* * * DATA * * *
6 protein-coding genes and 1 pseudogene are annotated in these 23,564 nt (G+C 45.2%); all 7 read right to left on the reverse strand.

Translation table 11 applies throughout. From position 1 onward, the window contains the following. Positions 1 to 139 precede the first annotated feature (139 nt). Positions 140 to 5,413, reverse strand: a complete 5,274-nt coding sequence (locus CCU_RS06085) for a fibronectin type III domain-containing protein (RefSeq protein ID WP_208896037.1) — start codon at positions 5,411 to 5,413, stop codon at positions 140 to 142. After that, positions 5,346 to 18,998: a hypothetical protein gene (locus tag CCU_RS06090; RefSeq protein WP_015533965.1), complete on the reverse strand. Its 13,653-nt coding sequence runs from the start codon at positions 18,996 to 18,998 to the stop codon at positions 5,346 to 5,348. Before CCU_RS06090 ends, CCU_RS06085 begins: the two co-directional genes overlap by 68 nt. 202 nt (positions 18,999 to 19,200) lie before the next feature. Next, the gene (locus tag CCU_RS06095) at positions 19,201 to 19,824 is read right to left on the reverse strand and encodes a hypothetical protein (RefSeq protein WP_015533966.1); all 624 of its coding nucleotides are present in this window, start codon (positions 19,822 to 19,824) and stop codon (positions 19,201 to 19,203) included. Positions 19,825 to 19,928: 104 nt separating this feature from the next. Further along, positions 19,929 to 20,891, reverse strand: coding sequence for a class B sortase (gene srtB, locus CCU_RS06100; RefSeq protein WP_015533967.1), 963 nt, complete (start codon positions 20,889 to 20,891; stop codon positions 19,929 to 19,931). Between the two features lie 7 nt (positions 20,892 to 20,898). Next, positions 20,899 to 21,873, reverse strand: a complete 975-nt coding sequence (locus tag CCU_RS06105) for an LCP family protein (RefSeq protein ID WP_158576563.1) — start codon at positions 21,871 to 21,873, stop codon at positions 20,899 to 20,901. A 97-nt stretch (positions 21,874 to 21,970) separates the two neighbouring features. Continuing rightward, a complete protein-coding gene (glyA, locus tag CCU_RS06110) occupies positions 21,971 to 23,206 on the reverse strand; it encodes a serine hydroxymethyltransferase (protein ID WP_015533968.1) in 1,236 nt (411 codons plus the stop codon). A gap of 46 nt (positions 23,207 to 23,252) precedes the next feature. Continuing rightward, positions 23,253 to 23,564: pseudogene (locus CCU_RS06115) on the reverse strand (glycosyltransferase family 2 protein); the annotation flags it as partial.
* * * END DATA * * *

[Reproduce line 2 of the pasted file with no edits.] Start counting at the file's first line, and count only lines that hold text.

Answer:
Translation table 11 applies throughout. From position 1 onward, the window contains the following. Positions 1 to 139 precede the first annotated feature (139 nt). Positions 140 to 5,413, reverse strand: a complete 5,274-nt coding sequence (locus CCU_RS06085) for a fibronectin type III domain-containing protein (RefSeq protein ID WP_208896037.1) — start codon at positions 5,411 to 5,413, stop codon at positions 140 to 142. After that, positions 5,346 to 18,998: a hypothetical protein gene (locus tag CCU_RS06090; RefSeq protein WP_015533965.1), complete on the reverse strand. Its 13,653-nt coding sequence runs from the start codon at positions 18,996 to 18,998 to the stop codon at positions 5,346 to 5,348. Before CCU_RS06090 ends, CCU_RS06085 begins: the two co-directional genes overlap by 68 nt. 202 nt (positions 18,999 to 19,200) lie before the next feature. Next, the gene (locus tag CCU_RS06095) at positions 19,201 to 19,824 is read right to left on the reverse strand and encodes a hypothetical protein (RefSeq protein WP_015533966.1); all 624 of its coding nucleotides are present in this window, start codon (positions 19,822 to 19,824) and stop codon (positions 19,201 to 19,203) included. Positions 19,825 to 19,928: 104 nt separating this feature from the next. Further along, positions 19,929 to 20,891, reverse strand: coding sequence for a class B sortase (gene srtB, locus CCU_RS06100; RefSeq protein WP_015533967.1), 963 nt, complete (start codon positions 20,889 to 20,891; stop codon positions 19,929 to 19,931). Between the two features lie 7 nt (positions 20,892 to 20,898). Next, positions 20,899 to 21,873, reverse strand: a complete 975-nt coding sequence (locus tag CCU_RS06105) for an LCP family protein (RefSeq protein ID WP_158576563.1) — start codon at positions 21,871 to 21,873, stop codon at positions 20,899 to 20,901. A 97-nt stretch (positions 21,874 to 21,970) separates the two neighbouring features. Continuing rightward, a complete protein-coding gene (glyA, locus tag CCU_RS06110) occupies positions 21,971 to 23,206 on the reverse strand; it encodes a serine hydroxymethyltransferase (protein ID WP_015533968.1) in 1,236 nt (411 codons plus the stop codon). A gap of 46 nt (positions 23,207 to 23,252) precedes the next feature. Continuing rightward, positions 23,253 to 23,564: pseudogene (locus CCU_RS06115) on the reverse strand (glycosyltransferase family 2 protein); the annotation flags it as partial.